Patients renew demands for better protection of medical records
The publicity around the recent WannaCry ransomware onslaught has raised the awareness of patients, and the ransomware attack has renewed their demands that providers protect their sensitive health information.
That’s evident from the results of a recently completed survey, which found that 68 percent of consumers said they would consider leaving their healthcare provider if it was hit by ransomware.
Carbon Black, a security firm specializing in protecting network endpoints, conducted the survey of 5,000 individuals the weekend that the WannaCry ransomware event was gaining international headlines, as it crippled facilities in the United Kingdom’s National Health Service.
The front-page headlines made an impression—57 percent of consumers said WannaCry was their first exposure to how ransomware works.
The survey found that about seven in 10 consumers trust their healthcare providers and financial institutions to keep their data safe and unencumbered by ransom malware, but only 52 percent trust retailers to protect their information, says Michael Viscuso, co-founder and chief technical officer for Carbon Black.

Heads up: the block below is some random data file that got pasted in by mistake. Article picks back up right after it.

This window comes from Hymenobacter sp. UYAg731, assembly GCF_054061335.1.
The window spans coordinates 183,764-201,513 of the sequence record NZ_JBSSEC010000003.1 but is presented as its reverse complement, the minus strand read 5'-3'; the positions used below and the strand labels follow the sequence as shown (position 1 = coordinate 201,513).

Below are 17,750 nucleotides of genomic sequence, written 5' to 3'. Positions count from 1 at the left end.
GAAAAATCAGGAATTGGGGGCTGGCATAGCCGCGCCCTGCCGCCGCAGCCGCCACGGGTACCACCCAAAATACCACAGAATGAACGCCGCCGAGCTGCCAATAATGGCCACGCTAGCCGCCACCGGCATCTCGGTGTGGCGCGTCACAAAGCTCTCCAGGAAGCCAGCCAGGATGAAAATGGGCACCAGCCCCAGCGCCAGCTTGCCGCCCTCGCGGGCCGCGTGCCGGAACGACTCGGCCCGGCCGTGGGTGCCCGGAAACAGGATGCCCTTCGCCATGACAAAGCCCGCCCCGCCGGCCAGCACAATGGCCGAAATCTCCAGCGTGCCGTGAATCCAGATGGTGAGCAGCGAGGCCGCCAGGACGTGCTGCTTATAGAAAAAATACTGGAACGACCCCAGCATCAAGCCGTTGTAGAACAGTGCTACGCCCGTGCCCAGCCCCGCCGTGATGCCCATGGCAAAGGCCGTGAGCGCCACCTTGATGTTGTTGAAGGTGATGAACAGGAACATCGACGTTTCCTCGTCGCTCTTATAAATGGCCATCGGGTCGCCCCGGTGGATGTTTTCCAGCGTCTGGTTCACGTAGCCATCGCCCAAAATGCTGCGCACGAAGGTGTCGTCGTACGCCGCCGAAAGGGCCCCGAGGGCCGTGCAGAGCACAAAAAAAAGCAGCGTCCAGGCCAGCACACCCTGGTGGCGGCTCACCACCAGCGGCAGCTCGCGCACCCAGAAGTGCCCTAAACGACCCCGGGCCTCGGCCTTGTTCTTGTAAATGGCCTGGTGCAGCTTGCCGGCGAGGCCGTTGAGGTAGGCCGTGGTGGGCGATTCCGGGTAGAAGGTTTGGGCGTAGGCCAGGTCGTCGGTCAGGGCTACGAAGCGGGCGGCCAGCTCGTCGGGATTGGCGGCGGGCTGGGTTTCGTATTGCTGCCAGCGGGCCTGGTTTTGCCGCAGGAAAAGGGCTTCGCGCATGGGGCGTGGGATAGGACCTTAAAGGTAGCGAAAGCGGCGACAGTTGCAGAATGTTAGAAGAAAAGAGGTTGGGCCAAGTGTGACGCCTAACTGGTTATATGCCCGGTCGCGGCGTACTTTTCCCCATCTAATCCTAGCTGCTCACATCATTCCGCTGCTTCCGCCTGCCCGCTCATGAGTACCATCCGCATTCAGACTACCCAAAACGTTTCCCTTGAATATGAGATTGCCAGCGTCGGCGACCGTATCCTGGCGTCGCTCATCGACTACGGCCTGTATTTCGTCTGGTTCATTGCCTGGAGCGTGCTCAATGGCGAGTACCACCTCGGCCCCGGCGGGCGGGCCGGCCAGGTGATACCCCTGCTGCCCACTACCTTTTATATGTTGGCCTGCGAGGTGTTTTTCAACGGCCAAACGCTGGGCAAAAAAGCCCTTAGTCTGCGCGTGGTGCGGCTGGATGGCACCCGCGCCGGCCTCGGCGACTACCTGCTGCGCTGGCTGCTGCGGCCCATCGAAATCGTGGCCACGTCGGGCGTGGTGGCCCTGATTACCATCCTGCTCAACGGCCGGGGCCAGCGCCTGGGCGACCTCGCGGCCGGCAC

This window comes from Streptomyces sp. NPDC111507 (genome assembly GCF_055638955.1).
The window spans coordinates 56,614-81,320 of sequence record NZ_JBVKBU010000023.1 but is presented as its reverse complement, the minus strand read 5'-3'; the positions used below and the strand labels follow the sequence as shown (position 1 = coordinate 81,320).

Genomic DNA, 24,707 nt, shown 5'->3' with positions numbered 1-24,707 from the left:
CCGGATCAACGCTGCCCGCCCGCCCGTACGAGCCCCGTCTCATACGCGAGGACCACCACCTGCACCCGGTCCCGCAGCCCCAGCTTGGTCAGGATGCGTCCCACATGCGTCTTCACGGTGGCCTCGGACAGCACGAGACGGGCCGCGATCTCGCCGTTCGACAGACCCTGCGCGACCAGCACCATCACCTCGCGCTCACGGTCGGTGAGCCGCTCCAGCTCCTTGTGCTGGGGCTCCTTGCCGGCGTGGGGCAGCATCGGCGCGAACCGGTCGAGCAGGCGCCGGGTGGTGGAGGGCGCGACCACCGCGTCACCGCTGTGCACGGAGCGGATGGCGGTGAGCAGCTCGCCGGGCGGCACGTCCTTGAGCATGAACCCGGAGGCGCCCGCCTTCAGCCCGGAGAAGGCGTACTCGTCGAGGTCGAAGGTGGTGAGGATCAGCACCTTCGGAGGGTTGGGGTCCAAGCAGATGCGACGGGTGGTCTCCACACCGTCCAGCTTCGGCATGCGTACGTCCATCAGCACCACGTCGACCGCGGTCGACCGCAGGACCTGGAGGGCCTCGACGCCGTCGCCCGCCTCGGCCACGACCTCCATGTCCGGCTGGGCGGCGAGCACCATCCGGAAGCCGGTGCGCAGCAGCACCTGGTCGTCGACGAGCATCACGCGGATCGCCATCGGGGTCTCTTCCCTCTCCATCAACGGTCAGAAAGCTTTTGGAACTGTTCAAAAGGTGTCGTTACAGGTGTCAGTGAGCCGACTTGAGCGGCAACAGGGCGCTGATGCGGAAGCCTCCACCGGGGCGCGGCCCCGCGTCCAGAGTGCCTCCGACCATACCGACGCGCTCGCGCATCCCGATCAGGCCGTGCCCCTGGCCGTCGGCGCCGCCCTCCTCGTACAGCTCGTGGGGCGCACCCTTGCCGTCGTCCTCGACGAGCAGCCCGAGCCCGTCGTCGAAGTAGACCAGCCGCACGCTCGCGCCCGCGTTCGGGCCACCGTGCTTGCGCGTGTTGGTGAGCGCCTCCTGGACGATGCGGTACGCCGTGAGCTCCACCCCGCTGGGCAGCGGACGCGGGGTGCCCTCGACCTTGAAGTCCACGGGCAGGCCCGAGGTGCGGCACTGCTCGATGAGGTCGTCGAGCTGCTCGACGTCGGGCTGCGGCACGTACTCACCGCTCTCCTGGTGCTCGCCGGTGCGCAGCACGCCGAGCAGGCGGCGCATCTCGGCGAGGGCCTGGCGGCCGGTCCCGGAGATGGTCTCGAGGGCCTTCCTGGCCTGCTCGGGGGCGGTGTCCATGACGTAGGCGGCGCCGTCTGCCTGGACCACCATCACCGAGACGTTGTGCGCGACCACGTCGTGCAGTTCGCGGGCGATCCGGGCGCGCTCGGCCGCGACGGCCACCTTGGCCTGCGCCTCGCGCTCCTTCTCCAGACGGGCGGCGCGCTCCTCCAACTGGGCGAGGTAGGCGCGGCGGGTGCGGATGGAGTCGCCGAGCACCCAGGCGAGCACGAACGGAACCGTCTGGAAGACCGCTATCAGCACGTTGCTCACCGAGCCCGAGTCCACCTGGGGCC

“With financial institutions and healthcare providers, there is often a personal relationship tied to the business (working for years with an advisor or doctor, for example) and an inherent level of trust,” the report concludes. “That trust may translate to a higher level of confidence that the organization always has the consumer’s best interests at heart.”
However, that level of trust comes carries responsibility. Some 68 percent of consumers said they would consider leaving their healthcare provider if their “sensitive information” was taken hostage by a ransomware event. That compares with 72 percent that would leave their financial institution and 70 percent that would not do business with a retailer who was affected.
Consumers responding to the survey overwhelming agreed that it was businesses’ responsibility to protect their information from ransomware events, followed in order by cybersecurity companies/software vendors; software providers, such as Microsoft and Apple; and government organizations.